Longtime Homer resident and commercial fisherman Louie Flora announced in a press release last week that he is running for the Alaska State House of Representatives as a non-partisan candidate for the new proposed District 6, which includes the southern Kenai Peninsula and all of the Kachemak Bay communities.
Flora filed his letter of intent to run with the Alaska Public Offices Commission on Jan. 18.
“The people of the Kenai Peninsula are talented, generous, and hard working,” Flora is quoted saying in the release. “We have always put politics aside when someone is in need because of our strong connection. We face unique challenges and opportunities in coastal Alaska, and we need representation that will bridge political gaps, tune out the political rhetoric, and get things done, not someone who is obstructing every policy put forward.”
Currently, Flora is a commercial fisherman with the Bristol Bay drift fleet and also serves as the Government Affairs Director with The Alaska Center, a nonprofit policy advocacy organization that focuses on salmon protection and alternative energy. He grew up in Homer and has served on the Homer Electric Association Board of Directors since 2021. He is also a member of the Kachemak Bay Campus Community Advisory Board.
This is not Flora’s first time working with the Alaska Legislature. From 2004 to 2014, Flora served as a legislative staff member of Rep. Paul Seaton’s office, which represented Homer, Anchor Point, Seward, Seldovia, Cooper Landing and other communities. During that time, he was an aide to the House Resources Committee, House State Affairs Committee, House Education Committee and the House Fisheries Committee.
“I have seen effectiveness of representation over the years and how communication should work between a legislator and their district. I believe it is critical that our district has a real seat at the table,” Flora wrote in an email to Homer News. “Because a majority of the State Legislature represents urban districts, or fast growing population districts like the Mat-Su, coastal and rural districts really need to stick together and make their voices heard.
“Historically, representatives from our district have held powerful and influential positions in the House … and that has been good for this district,” he continued. “While we share many commonalities with our big city brethren we also have unique challenges and opportunities on the Lower Peninsula, and these issues need to be represented and communicated with clarity and strength.”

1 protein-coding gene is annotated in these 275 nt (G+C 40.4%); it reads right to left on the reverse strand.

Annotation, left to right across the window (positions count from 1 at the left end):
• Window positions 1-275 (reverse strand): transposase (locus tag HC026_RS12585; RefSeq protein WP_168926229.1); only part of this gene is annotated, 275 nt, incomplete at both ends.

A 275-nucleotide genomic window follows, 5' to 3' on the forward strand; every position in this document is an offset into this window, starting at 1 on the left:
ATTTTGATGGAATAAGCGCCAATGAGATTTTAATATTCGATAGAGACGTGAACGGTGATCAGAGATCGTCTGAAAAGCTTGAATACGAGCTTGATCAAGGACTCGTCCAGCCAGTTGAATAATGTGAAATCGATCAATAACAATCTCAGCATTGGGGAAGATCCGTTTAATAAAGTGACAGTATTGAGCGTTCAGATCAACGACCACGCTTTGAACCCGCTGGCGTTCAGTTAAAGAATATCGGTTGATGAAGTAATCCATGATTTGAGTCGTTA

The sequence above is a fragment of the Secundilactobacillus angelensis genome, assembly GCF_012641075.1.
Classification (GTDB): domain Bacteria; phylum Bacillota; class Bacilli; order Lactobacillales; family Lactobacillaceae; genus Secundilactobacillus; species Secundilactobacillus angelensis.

Flora is registered as a nonpartisan candidate, which he says is reflective of his own voter registration status and will help him better serve Alaska’s diverse population.
“I believe good representation can occur under both major party labels and under a non-partisan or unaffiliated designation,” Flora wrote. “… Like the majority of Alaskans, I enjoy the freedom of choosing a candidate based on the qualities they possess as an individual and the quality of their leadership skills, not the party they affiliate with.”
Under Alaska’s new voting system, Flora will run in the open August primary and, if he is one of the top-four finishers, advance to the general election. Voters choose one candidate in the primary and then can rank their top-four choices in the general election. Voters can rank from one to four choices, and do not have to rank all four.
Rep. Sarah Vance, R-Homer, also has filed a letter of intent to run in the August primary, but she did not indicate which office she seeks. In the 2020 election, Vance was re-elected against challenger Kelly Cooper. According to Alaska Public Offices Commission online records, Cooper has not yet filed a letter of intent to run for office. A phone message to Cooper asking if she planned to run again was not returned by press time.
For more information about Flora’s campaign, contact him at firstname.lastname@example.org.
Reach Sarah Knapp at email@example.com.